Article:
Kotecha on power distribution: “If we just adopt conventional methods, we’ll be caught out”

This month UK Power Networks finds out from the electricity regulator whether its £6.6bn price tag for the next control period is on the money or if there is more work to do before the final determination in November. The man who will be charged with delivering much of the major capital budget in UKPN’s three regions of London, Eastern and South Eastern is Nirmal Kotecha, the Director of capital programme and procurement. Interview by Jackie Whitelaw.

What will be different about the next control period which starts in April?

The regime is changing dramatically. To start with the control period will last eight years – well four years plus four subject to an interim review. That is something all the regulated industries have been asking for a long time because it lets businesses take a longer term view and allows us to provide visibility of workload to our supply chain which should lead to innovations and efficiencies.

Is the regulator encouraging innovation?

The new RIIO Regulatory Framework – (Revenue = Innovation + Incentives + Outputs) puts innovation at the heart of what we will be expected to do. The regulator is linking our future revenue to the delivery of key outputs and is encouraging innovation through incentives. Those key outputs encompass network reliability, customer service, our connections portfolio, health and safety, quality and environment including the low carbon agenda. We have committed to delivering 77 key outputs and have put a price tag on that of £6.6bn.

What is the challenge included in that?

We have committed to being the lowest cost DNO for our customers in the next period and to have the most reliable network. That means delivering more efficient solutions and in less time so we minimise outages for our customers. Linked to that there is a great deal of work to do on the low carbon agenda with significant growth in distributed generation that has been encouraged via the Government’s Feed In Tariff programme. There are wind and solar farm developers in the Eastern and South Eastern Regions who want to connect into our grid, but that grid is not designed for two way delivery. The network is set up to deliver power to our eight million customers, and now needs to be adapted to take in export electricity from new sources of generation.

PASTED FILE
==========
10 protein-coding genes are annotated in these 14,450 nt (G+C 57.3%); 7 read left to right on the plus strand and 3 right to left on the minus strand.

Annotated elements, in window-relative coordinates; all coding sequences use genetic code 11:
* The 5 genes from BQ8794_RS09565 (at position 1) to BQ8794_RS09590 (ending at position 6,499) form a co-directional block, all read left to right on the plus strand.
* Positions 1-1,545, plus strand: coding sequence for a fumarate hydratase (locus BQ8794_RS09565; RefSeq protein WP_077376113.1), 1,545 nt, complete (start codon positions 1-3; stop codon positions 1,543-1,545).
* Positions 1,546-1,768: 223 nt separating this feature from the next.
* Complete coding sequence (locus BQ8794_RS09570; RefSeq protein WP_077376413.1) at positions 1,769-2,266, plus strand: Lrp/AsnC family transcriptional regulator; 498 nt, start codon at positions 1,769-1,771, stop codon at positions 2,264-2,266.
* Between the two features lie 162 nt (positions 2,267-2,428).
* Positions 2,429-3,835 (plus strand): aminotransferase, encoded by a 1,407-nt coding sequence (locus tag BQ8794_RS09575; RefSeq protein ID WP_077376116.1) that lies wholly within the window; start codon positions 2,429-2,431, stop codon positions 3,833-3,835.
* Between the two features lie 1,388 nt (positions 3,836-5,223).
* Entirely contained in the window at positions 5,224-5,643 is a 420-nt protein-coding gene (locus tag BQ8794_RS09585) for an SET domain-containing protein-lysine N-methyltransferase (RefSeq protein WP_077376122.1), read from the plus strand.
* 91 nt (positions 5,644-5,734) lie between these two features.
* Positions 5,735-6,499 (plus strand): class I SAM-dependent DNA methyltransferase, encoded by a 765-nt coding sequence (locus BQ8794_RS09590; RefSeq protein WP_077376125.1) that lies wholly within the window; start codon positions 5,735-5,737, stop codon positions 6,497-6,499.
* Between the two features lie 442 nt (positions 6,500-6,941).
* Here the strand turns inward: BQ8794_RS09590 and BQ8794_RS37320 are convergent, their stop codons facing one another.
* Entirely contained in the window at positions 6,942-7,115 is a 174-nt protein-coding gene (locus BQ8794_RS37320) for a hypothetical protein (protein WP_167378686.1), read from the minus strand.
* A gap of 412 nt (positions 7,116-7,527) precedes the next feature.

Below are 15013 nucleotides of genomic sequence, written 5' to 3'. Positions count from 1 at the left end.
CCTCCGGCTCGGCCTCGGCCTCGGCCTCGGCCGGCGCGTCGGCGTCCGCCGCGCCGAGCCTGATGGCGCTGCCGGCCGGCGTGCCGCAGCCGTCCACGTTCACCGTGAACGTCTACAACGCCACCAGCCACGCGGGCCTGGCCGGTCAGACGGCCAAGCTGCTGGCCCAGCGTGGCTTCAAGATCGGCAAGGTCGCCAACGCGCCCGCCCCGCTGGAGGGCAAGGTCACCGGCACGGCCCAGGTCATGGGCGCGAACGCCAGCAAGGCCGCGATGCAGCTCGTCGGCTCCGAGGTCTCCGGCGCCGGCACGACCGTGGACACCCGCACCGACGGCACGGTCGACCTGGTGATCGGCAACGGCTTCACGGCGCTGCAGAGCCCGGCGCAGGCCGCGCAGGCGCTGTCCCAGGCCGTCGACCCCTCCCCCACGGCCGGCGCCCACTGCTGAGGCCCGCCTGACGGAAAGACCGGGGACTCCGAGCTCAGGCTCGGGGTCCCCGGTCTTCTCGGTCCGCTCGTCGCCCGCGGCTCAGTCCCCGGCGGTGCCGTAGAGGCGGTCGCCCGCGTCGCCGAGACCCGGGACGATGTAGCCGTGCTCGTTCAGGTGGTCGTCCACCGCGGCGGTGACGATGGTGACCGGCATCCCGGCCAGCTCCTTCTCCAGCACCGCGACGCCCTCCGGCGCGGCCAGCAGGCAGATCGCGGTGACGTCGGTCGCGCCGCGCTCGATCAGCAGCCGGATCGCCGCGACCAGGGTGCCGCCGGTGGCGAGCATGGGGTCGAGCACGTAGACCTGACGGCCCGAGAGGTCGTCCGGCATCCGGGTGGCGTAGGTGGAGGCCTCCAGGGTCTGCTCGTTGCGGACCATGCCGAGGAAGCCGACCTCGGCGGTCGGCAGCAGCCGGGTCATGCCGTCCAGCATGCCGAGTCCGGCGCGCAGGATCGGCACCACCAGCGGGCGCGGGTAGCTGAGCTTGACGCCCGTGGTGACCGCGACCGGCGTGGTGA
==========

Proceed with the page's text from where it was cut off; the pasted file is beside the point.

Where does the incentive and innovation come in?

In the current DCPR5 regulatory period UK Power Networks has secured £51.45M, more than any other DNO, of Ofgem’s £500M Low Carbon Networks Fund, through a competitive bidding process. The process is designed to incentivise the industry to invest in projects that help the sector adapt to the low carbon economy.  During the next Regulatory Period RIIO-ED1, our Future Networks team, who are responsible for managing our network innovation projects, will continue to develop our project portfolio in line with Ofgem’s Network Innovation Stimulus. 


Presumably the supply chain is going to have to be part of the new thinking?

We spend £900M a year with our supply chain and because of the degree of dependency on it my challenge is to get it aligned to the UKPN agenda. It’s not just about price but customer service, safety etc; everything we have committed to deliver to the regulator. We all need to understand that the plan is the plan and that there is no more money. We all have to drive innovation, work smarter, do it differently. If we just adopt conventional models, we’ll be caught out.

Are there any obvious quick wins?

In my view the general construction industry has been slow in tackling waste and driving that out is going to be key. The question to the supply chain is have they been as innovative as they could be and will they work with us to get innovation on track? On a positive front, there is more momentum towards offsite manufacture and such factory-type thinking has to be in the future toolkit. We want to deal with organisations that can help deliver our business plan, whether they are small or large. The reality is that current costs are greater than we will be allowed by the regulator for the next period and therefore we have to drive innovation in the way in which we procure and deliver programmes in future.

What about BIM?

BIM is a suite of opportunities available to us. It works really well for major built assets but the case for linear infrastructure is less conclusive. That said it clearly has a role to play in terms of how it feeds into asset management. That is going to be the key for us. BIM on its own is not a competitive option.

What is the big risk ahead?

“Resources.  We employ over 5000 technically skilled staff including Tier One contractors. But over the next control period 2015 -2023 we expect 19% of our workforce to retire, rising to 27% in the subsequent period. We have a comprehensive workforce plan in place including trainee & market place recruitment, backfilling, up skilling and using contractors. From a recruitment perspective we plan to recruit over 1000 technicians, apprentices and engineering graduates over the course of the next control period.”


More on the UKPN business plan can be found here 

If you would like to contact Jackie Whitelaw about this, or any other story, please email